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Toni Talks about PT Today

Don't Take Knowledge for Granted

Published March 22, 2011 1:17 PM by Toni Patt

This week my facility is sponsoring a nursing continuing education course on acute care of stroke patients. I'm talking about physical therapy and stroke rehabilitation. Even though I know the subject well, I had considerable difficulty writing my presentation. I have 60 minutes but need to allow some time for questions. I thought it would be a snap.

The problem was I didn't know what material to cover. Every time I wrote something down I scratched through it, thinking it was something they would already know. I didn't want to merely repeat old information packaged in a new way. I wanted to actually include useful information. Finally it dawned on me to cover the things I'm always asked about or have to explain. I knew that would be new material and might even make my day a little easier.

My presentation became 52 slides of what physical therapy assesses, treatment interventions, relevance to nursing care and a tad of neuroplasticity. The response I got when I submitted it for inclusion in the handout amazed me. Everything I was planning to cover would be new to the attendees. I thought the stuff was common knowledge and might be too basic. That was a surprise.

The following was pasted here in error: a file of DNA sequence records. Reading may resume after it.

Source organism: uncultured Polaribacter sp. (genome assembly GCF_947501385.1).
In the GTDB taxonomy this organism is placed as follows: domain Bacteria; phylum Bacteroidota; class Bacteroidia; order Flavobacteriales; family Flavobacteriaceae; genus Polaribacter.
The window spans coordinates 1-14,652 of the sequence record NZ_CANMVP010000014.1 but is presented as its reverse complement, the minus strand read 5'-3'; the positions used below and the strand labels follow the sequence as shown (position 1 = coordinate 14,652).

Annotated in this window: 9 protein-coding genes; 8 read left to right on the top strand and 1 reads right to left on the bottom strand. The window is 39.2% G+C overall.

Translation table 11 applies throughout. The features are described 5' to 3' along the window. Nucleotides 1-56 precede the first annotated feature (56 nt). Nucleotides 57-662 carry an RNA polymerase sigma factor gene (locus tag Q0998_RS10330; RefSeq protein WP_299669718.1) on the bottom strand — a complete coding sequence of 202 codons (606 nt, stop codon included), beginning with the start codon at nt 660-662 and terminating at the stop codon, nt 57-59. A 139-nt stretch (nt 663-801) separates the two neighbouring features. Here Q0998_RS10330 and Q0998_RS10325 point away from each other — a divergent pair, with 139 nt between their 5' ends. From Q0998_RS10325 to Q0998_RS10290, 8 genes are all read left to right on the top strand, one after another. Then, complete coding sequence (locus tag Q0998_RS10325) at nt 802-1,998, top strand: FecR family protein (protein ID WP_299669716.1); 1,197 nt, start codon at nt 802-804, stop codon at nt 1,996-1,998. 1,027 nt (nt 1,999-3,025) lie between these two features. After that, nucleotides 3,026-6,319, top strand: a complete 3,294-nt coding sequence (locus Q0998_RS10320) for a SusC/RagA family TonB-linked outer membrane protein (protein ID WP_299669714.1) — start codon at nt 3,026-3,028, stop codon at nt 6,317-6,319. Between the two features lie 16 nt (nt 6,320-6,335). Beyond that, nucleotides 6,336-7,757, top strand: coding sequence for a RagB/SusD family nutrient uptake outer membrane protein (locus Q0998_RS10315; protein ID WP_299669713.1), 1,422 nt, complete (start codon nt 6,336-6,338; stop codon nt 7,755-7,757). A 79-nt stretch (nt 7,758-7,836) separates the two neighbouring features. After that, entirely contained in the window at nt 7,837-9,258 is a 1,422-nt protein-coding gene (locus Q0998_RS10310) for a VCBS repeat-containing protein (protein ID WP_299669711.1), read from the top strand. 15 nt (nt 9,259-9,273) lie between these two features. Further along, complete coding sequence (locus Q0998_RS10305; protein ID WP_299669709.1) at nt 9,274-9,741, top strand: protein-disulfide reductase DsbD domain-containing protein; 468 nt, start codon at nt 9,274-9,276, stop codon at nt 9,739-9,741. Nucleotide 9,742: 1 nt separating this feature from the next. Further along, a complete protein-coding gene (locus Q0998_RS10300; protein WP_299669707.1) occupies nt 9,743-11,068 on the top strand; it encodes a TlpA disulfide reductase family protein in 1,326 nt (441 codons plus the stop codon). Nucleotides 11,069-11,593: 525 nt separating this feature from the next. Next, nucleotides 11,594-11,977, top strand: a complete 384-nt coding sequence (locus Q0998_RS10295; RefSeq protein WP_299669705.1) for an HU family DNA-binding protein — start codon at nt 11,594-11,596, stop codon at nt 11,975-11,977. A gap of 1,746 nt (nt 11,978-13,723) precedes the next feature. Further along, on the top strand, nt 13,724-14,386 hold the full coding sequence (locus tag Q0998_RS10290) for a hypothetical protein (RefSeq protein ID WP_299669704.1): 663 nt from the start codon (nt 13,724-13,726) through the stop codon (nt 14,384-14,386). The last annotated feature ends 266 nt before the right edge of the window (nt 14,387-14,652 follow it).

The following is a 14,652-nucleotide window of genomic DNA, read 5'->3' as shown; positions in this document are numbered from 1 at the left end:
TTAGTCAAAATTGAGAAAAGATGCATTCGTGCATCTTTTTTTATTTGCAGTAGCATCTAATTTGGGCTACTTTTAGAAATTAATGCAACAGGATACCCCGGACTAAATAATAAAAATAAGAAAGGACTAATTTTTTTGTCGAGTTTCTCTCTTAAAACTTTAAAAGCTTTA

It made me realize how little our various disciplines actually communicate about what we do. I probably know a little more about what nursing does because it affects me directly. But I don't read their literature. I don't know what the hot topics of discussion in the nursing world are today. I couldn't do that for OT either even though some of our literature does cross over in both directions. I have no idea what the hot new research in OT is looking at. Up until now I assumed it was similar to what PTs were researching. I'm beginning to think that is wrong.

Nurses I work with regularly thanked me for explaining why I do some of the things I do. For example, they all knew to support the hemiparetic arm but no one knew why. The same was true of hand edema. They knew to prevent edema but had no idea how function could be affected. I think I've been taking a lot of knowledge for granted.

This little talk I wrote in less than an hour has been a learning experience for me. I don't know why it didn't occur to me that our information is different. Now I know to explain why I do something a little bit different if I want nursing to assist. I wonder if functional outcomes would change if I got even a little more reinforcement from nursing. Where would I see the changes? NIHSS scores? FIMs? Dispositions to home or rehab instead of skilled nursing? I don't know.


It take effort to explain what we do with patients to other disciplines and even more so when you have to give a presentation.  I think sometimes we do not have the energy to explain what we do, no matter how helpful, and you are right, we may assume that nursing already knows because they see the patients too but it is not on their hot list of must know information in regards to care.  

Jason Marketti March 24, 2011 12:53 AM

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